PHILADELPHIA (USBWA) – Saint Joseph's senior Avery
Marz has been selected as the U.S. Basketball Writers
Association's 2018 Pat Summitt Most Courageous Award recipient
and will be presented with her award at the NCAA Women's Final Four
in Columbus, Ohio, as part of the organization's annual press conference
March 30 in Nationwide Arena several hours in front of the national
Marz, who had been sidelined the past two seasons after suffering
a stroke at age 17 while moving into her dorm for the fall semester
of 2014, returned to active playing duty last month and scored a
three-pointer soon after coming off the bench in the Hawks' first
game at Niagara.
Marz in recent games has been in the starting lineup.
The native of Sinking Spring, Pa., located near Reading, and
her teammates were given word of the USBWA prestigious honor on
Hawk Hill Sunday afternoon ahead of the Saint Joseph's-Drexel women's
game here and then at tipoff Marz' selection was announced to the
crowd and the news was transmitted nationally on social media.
The name of Pat Summitt, the legendary Hall of Fame Tennessee
women's coach, was placed on the USBWA women's most courageous award
in 2012 when she received the award in the wake of her battle against
Early-onset Alzheimer's being revealed the previous summer.
Summitt, the first women's coach to surpass 1,000 victories,
ultimately succumbed to the disease in June of 2016.
Marz fought her way back despite some doctors, while telling
her she was not in a life-threatening situation, did suggest her
playing career was most likely over.
"They told me I'd never walk again, they told me all these things,"
Marz told Doug Feinberg, a USBWA member and the Associated Press'
national women's basketball writer, last month. "Here I am walking
out on a court playing in a Division I game. That was pretty amazing."
Soon after that story was written, many USBWA members sent notes
urging that Marz become this year's Summitt honoree.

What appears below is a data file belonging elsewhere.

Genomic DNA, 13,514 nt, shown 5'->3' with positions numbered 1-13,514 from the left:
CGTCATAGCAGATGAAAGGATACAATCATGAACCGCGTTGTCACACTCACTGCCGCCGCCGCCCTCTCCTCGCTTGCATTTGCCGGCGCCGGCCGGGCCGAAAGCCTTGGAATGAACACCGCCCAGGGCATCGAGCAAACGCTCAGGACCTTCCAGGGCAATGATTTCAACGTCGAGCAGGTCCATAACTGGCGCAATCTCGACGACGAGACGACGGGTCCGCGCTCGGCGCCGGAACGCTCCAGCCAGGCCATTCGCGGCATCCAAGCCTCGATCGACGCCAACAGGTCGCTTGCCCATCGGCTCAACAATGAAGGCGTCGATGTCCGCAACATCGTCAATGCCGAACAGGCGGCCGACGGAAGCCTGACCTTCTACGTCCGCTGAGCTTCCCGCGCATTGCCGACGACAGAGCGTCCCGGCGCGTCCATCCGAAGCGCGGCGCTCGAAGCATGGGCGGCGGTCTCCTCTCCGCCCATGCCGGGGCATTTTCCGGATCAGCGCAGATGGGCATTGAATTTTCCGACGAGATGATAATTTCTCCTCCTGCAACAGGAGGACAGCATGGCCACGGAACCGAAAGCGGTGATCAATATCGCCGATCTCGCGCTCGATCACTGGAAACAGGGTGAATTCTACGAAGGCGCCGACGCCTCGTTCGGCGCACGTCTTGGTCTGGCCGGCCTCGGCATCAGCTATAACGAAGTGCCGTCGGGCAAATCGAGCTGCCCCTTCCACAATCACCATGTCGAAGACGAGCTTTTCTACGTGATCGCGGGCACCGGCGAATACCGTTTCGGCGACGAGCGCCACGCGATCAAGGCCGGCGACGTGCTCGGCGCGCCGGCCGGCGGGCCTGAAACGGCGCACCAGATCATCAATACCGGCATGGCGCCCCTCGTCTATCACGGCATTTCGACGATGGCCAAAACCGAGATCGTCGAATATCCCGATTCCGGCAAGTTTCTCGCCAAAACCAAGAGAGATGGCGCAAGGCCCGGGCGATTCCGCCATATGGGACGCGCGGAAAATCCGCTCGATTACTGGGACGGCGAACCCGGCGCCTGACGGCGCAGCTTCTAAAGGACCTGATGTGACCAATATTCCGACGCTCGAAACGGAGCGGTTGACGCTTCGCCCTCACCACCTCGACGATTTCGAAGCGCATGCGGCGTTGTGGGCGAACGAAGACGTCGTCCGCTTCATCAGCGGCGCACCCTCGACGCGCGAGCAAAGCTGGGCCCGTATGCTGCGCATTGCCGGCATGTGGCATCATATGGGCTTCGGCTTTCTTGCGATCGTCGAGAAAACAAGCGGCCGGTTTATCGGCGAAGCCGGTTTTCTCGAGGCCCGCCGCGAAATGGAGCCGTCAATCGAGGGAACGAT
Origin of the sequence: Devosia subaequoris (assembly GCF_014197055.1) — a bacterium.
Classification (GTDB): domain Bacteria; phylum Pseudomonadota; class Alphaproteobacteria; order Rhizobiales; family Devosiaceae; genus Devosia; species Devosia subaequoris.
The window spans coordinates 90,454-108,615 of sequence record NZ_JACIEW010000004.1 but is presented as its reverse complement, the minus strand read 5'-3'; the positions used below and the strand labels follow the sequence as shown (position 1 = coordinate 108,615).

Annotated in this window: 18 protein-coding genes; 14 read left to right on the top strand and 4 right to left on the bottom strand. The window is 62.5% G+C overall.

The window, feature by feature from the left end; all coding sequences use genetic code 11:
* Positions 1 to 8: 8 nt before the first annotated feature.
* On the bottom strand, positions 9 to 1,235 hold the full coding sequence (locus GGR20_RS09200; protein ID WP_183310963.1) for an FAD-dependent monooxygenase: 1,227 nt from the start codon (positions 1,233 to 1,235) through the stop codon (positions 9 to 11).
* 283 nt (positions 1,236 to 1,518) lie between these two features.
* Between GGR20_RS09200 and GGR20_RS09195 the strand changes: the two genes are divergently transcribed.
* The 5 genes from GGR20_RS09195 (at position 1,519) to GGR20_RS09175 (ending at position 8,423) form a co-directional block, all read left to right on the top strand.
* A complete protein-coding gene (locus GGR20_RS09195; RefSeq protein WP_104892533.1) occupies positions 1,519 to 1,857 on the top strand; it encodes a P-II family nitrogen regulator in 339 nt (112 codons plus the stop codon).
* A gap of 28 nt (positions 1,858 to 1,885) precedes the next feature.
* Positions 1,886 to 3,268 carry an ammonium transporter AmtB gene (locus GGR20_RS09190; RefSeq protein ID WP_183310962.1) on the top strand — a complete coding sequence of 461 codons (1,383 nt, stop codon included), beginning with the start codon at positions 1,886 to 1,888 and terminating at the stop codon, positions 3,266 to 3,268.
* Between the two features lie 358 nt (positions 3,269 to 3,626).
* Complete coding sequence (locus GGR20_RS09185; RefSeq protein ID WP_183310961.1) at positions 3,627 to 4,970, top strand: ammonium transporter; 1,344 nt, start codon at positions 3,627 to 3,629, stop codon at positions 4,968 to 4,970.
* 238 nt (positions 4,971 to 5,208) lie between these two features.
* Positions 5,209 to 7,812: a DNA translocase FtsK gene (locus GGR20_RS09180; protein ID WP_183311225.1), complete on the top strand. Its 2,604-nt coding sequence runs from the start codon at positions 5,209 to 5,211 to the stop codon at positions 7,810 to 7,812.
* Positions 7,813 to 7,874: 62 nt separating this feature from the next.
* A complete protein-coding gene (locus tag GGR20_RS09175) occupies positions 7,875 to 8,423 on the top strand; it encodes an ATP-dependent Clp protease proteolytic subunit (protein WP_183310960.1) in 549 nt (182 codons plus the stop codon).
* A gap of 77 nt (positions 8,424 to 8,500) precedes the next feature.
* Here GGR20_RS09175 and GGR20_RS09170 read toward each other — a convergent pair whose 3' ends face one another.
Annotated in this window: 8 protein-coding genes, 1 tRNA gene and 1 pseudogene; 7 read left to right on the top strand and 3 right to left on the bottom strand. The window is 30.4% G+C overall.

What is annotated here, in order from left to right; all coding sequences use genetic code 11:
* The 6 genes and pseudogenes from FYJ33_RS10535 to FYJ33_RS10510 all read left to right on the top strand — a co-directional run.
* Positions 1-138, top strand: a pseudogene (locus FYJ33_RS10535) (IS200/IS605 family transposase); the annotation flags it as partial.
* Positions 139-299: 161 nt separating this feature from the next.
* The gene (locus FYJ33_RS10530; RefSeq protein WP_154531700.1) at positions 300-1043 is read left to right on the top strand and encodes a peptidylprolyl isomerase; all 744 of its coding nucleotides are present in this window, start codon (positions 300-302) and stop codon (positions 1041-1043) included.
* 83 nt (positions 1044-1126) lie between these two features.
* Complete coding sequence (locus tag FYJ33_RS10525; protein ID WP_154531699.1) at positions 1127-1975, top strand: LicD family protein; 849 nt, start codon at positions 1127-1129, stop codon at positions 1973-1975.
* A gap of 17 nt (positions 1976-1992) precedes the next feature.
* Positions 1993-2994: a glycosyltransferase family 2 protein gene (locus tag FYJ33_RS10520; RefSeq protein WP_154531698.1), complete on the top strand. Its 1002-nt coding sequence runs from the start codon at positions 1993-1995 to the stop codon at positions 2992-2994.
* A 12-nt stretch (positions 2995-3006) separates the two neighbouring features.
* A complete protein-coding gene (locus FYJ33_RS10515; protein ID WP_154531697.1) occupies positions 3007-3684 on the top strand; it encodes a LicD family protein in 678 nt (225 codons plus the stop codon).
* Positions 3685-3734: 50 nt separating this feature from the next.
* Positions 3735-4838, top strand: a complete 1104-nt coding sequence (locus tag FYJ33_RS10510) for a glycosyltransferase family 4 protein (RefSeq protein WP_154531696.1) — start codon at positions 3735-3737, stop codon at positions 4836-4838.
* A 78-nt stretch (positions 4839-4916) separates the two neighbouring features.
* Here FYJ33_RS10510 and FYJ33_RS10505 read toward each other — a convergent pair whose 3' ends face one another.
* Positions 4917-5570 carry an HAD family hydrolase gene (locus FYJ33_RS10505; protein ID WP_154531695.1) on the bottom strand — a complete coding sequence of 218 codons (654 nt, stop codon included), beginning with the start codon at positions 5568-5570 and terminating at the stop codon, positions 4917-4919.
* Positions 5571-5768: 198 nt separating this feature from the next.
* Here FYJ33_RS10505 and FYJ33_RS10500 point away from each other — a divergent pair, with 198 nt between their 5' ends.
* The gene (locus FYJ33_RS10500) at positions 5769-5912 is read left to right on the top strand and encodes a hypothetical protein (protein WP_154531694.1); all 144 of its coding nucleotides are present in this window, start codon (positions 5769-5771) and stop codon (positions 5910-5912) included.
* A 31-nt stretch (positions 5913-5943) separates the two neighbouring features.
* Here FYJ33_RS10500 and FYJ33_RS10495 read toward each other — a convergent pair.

Marz's resolve being driven by her love of the game is similar
to 2015 winner, the late Lauren Hill, who battled pediatric brain
cancer to make it to her first collegiate game exceeding the medical
prognosis giving her a shortened life expectancy of just a month
Hill actually lived through the end of that season and in that
time helped raise over $2 million toward research to cure the disease
that claimed her.
"Avery playing again is remarkable. You normally don't see many
people come back from a stroke like she suffered to play again,"
said Dr. Tom Trojian, head of Drexel sports medicine who was the
long time team physician with the powerful University of Connecticut
women's basketball program.
"The perseverance and determination displayed by Avery Marz in
her return to the court for Saint Joseph's is inspiring to us all,"
stated Atlantic 10 Commissioner Bernadette V. McGlade. "Her story
is one that truly shows that you can never underestimate the will
of the human spirit, and Avery is very deserving of the Pat Summitt
Most Courageous Award."
Added Don DiJulia, the longtime Saint Joseph's athletic director,
"Avery's awe-inspiring story has resonated throughout the Saint
Joseph's community and we are thrilled to have her perseverance
recognized nationally with the Pat Summitt Most Courageous Award.
"In continuing to share her experience on a national scale, she
keeps proving to be an everyday champion."
Finally, Saint Joseph's coach Cindy Griffin, who has been alongside
watching Marz's efforts to return, praised her work ethic, saying,
"What an honor it is to know and coach a player who has shown great
courage and resilience.
"This award is named after one of the best coaches in the world,
Pat Summitt, who was the ultimate competitor, who fought a challenging
illness and inspired many of us along the way," Griffin continued.
"Avery Marz exemplifies Pat Summitt's courage and competitive
spirit as she overcame what many said she could not, which is to
return and compete at the Division I women's basketball level after
suffering a stroke. Avery is an inspiration to us and is well- deserving
of this prestigious honor."
video (Courtesy Saint Joseph's University)